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on 23 September 2004
This is quite an engaging read. Approaching primarily it because of my interest in language and also in American culture, I was not disappointed by this work which offers the reader information on such diverse topics as travel, immigration and American food. Principally of a linguistic focus, it traces some of the etymological history of some of the more common (and uncommon) terms in the American and English languages. A worthwile read, and enjoyable too.
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on 6 January 2003
I think I read too many English boarding-school books when I was a kid. At least I got a snobbish attitude about the superiority of British English over American English from somewhere.
This book was a revalation, it showed me that my snobbishness was just that, and without foundation. Things that I had firmly believed, like that 'trash' was an Americanism, were swept away (and now I think, what would it matter if it were?).
Made In America is full of fascinating detail. I couldn't stop myself from reading passage after passage out loud, and I've bought copies for gifts. Anyone with an interest in language, history, or culture would get a kick out of this book.
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on 30 October 2013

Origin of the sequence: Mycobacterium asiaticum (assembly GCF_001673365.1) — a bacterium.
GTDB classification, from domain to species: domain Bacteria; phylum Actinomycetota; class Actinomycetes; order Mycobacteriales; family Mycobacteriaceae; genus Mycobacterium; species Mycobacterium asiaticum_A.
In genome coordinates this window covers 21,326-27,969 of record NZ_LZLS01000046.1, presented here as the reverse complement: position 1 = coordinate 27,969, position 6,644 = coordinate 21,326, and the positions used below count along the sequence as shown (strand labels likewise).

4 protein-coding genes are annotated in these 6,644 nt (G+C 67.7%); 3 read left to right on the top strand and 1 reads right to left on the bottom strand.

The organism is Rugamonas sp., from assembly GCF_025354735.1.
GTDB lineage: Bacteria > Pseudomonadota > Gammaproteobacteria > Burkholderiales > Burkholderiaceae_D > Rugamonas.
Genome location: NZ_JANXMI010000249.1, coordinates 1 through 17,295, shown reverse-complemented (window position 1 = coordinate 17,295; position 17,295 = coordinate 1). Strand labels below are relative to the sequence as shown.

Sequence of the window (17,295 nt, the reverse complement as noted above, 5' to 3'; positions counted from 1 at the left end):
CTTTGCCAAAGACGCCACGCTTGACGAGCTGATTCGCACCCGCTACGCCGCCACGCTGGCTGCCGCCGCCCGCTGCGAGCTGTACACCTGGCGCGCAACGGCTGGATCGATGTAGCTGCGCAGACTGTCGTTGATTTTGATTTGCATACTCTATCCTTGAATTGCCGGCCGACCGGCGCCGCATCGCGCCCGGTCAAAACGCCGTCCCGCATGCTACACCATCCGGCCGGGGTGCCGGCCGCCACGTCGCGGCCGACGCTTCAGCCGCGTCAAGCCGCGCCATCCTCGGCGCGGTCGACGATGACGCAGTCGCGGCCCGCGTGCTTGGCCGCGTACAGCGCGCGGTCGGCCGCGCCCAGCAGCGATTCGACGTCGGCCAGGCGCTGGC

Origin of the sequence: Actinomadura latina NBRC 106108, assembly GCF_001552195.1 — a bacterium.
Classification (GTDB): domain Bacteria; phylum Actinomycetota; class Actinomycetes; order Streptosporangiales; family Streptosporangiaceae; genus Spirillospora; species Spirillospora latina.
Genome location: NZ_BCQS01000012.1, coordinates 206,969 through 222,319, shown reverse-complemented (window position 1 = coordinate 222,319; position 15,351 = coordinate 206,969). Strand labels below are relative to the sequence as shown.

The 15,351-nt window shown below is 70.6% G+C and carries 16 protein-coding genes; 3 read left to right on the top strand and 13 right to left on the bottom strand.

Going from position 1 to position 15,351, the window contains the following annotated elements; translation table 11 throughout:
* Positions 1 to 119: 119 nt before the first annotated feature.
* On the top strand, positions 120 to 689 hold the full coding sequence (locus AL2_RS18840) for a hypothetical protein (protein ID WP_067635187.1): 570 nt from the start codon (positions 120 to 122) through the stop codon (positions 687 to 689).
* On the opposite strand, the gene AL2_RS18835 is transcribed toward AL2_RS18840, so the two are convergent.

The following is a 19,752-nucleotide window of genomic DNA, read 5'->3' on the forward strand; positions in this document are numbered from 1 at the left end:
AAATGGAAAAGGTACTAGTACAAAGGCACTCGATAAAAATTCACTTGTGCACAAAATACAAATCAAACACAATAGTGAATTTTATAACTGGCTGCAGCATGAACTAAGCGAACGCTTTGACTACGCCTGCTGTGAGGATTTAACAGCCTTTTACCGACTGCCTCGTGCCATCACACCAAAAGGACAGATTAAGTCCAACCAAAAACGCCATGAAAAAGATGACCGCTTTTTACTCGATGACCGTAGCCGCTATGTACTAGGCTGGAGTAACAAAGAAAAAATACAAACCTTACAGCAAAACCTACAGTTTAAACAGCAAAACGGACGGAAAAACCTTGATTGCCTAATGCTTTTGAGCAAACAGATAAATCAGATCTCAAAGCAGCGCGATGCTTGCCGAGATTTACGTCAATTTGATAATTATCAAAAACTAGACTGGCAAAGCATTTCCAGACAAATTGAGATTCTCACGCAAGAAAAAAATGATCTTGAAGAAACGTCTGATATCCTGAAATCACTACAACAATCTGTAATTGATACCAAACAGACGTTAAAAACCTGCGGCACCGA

The strengths of Bill Bryson are his wry and good natured sense of humour and the depth and application of his research. In Made in America (subtitled, I believe, in the US edition as An Informal History of the English Language in the United States) he brings that research to the fore as he relates the development of language in the USA. In doing so he adds to his pantheon of books that cover science, history, geography, travel, home life and auto biography. Fans of Bryson will know the successful formula - non fiction story telling wherein the reader is carried along in an informative, folksy and interesting journey as BB relates and comments on the subject. When I say 'folksy' and 'interesting' I do not mean to imply prosaic or necessarily genial. He brings to his narration a fine sense of history and place that escapes many of the travel writers and social commentators I have read.

In Made in America the book provides a man in the street history of the colonisation, expansion and growth of the USA. The title chapters (there are 21) show his approach .... The Mayflower and Before, Making a Nation, We're in the Money; The Age of Invention, The Movies, Politics and War, Welcome to the Space Age; 1950s and Beyond. The book doubles as a conversational history of the USA from the ground up. The influence of English (as spoken by the Pilgrims when they stepped ashore in 1620), German, Dutch, French, Spanish, Chinese and, of course, the native languages spoken by the indigenous population, can be seen as BB describes the onward march to that common language which WSC said separated us.

The one criticism I have of the book is really a comment on BB's obvious enthusiasm for the subject. I found often that he listed far too many ways of pronouncing this word or spelling that word. He is strongest when relating the characters and rise of individual eccentrics like Edison (he had 1093 patents in his name), J. Murray Spangler (invented the vacuum cleaner), Kodak, Goodyear, Rockefeller, Dr Kellog and weakest when giving us the origins of words like skidoo, fink and cahoots. Having made those points I am indebted to BB in that he seems to have nailed the origin of the initials 'O.K.' (page 103) and for telling me that keeping a stiff upper lip is an Americanism!